Michael: Well, and the closest thing we have to quantify that from Rowling is, again, from the PotterCast interview, where she said that “wizards would have been looking for ways to do exactly what Voldemort did for years, and some of the ways they would’ve tried would’ve killed them.” And this is the analogy she came up with:

“Splitting the atom would be a very good parallel in our world. Something that people imagined might be able to be done, but couldn’t quite bring it off, and then people started doing it with sometimes catastrophic effects.”

Now, Rowling is trying to equate more the possibility of Horcruxes rather than the actual, quantifiable splitting of the soul. But I think what she’s getting at with the atom is great because the atom is something that’s really hard for us to visualize, especially for those of us who are not scientists.

Eric: That’s actually a really good point.

Michael: Yeah, to get down to such a miniscule, molecular level that you’re splitting something…

Eric: “Submolecular,” yes.

Michael: “Submolecular,” yes, that you just can’t even really imagine that. I like that parallel just because it goes into realms that we as humans still can’t quite wrap our heads around completely.

Grace: Yeah. That is a little hard to imagine in that way.

Michael: But I mean, with that said, as Grace was going through that list of… Because the thing is, while killing an individual may definitely have effects on your soul – fragment, damage, dent, whatever that may do – the process…

Eric: Just a ding, like a fender.

Michael: Yeah, you flip the soul.

Eric: A little bit of a murder, like “Ding! Oop!”

Michael: Yeah, yeah. But then, of course…

Eric: I’m going to buff that out.

Michael: … as Rowling has clarified, making a Horcrux does have a process to it, and I think that gets more into some of the things that Grace was bringing up because we don’t know what it is that you do to continue the act.

Grace: What I feel like is most interesting is that, while we already have the act of splitting your soul, which would keep you here in this realm, or at least, it’s supposed to once you can put it in a physical aspect of something else…

Eric: Yeah, it’s removing the soul, which has been fractured.

Grace: Yeah, it’s the removal and also the preparation of the object that you’re going to put it in. But it’s strange because you have to think of what are you going to do? How are you going to tether yourself to the physical world? Because you’ve spiritually split yourself. Now how do you tether yourself to being alive, now, to being immortal? And so it may or may not have something to do with the body that you had before you, which is why I think cannibalism and necromancy and Transfiguration of the body, or any other sort of desecration of the body, may have come up in conversation because now you have this physical entity to which you’ve already done evil to, so what do you have to do now in order to make sure that you can stay here in this physical plane permanently?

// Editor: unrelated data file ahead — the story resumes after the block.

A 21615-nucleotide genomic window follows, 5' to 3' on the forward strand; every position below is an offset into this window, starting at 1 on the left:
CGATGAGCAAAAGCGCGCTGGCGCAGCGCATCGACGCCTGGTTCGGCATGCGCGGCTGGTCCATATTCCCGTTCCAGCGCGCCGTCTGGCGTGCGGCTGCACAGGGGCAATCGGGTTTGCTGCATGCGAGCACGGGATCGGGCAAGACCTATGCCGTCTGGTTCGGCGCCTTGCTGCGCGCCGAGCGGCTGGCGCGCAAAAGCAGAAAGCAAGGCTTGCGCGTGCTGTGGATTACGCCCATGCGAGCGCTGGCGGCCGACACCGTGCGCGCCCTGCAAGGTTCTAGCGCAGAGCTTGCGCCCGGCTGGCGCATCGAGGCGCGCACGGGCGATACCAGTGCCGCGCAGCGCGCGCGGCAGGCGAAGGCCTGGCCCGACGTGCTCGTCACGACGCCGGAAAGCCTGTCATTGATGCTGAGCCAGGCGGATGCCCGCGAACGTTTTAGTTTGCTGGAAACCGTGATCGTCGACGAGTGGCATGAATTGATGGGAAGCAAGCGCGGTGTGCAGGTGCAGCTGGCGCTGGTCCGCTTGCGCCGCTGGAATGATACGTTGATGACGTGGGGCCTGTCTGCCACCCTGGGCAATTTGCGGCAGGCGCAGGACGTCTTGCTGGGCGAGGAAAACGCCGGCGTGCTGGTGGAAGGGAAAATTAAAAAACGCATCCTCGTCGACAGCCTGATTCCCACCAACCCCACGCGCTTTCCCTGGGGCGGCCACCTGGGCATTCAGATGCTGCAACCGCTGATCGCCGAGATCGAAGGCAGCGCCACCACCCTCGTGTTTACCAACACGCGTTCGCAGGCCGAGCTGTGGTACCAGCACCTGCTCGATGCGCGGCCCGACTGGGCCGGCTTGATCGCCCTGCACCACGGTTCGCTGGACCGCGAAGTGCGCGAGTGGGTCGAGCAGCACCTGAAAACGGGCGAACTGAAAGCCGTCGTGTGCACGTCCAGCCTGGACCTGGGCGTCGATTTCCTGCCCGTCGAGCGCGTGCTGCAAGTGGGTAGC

Eric: Gosh, I mean, just for my own comfort, I’d like to prefer that you would just leave the dead body alone.

Grace: Me too!

[Grace and Michael laugh]

Eric: Because killing that person was enough to split your soul, and now you need to do…

Grace: But you have to tie yourself to the physical, in some way.

Eric: Well, but you’re talking about yourself. You’re not talking about… The killing of the other person was something that you did to split your soul, great. I see the Horcrux process – whatever it [is] – is having to do solely then with you from that point forward because you’ve used the others in the way you need to, and now, I mean, I imagine it’s a bunch of maybe spells, maybe some potions here and there…

Grace: But does that repulse you? Do spells and potions repulse you?

Eric: No.

Grace: Or the act of some sort of cannibalism? Does that repulse you?

Eric: Well, yeah, but I mean, here’s the other thing, is that they had the corpses of the people he murdered. And they didn’t notice that chunks were missing from these dead people. Remember, in fact – there may be a clue of this in Goblet of Fire – the Riddles were perfectly normal, perfectly healthy except for the fact that they were dead.

[Michael laughs]

Eric: So it’s not like they were missing. They didn’t have any parts of them gouged out or anything. So maybe that should be a safe indicator that you leave the body alone, but you’re right. I mean…

Grace: Well, maybe you didn’t have to drink all of the blood. Maybe it was just some of it.

Eric: “All of the blood”?

[Eric and Michael laugh]

Michael: That made me think, too, there’s… Of course, many of us wonder, as part of the human experience, what happens to you when you die, when your body shuts down. And as we somewhat know, your body gradually shuts down as you die, and there are certain parts of you that shut off first. And what I’m wondering is… because Rowling has referenced that there is an incantation that is part of this larger process. In my head, there'[re] probably many incantations and many difficult things you have to do to do this. But the thing I’m wondering is, with the idea that the body gradually shuts down, and wouldn’t this be a horrible act but to take some kind of essence from the body as it’s dying, something of that person’s soul as it’s leaving the body or something equally as intangible as it departs from the body.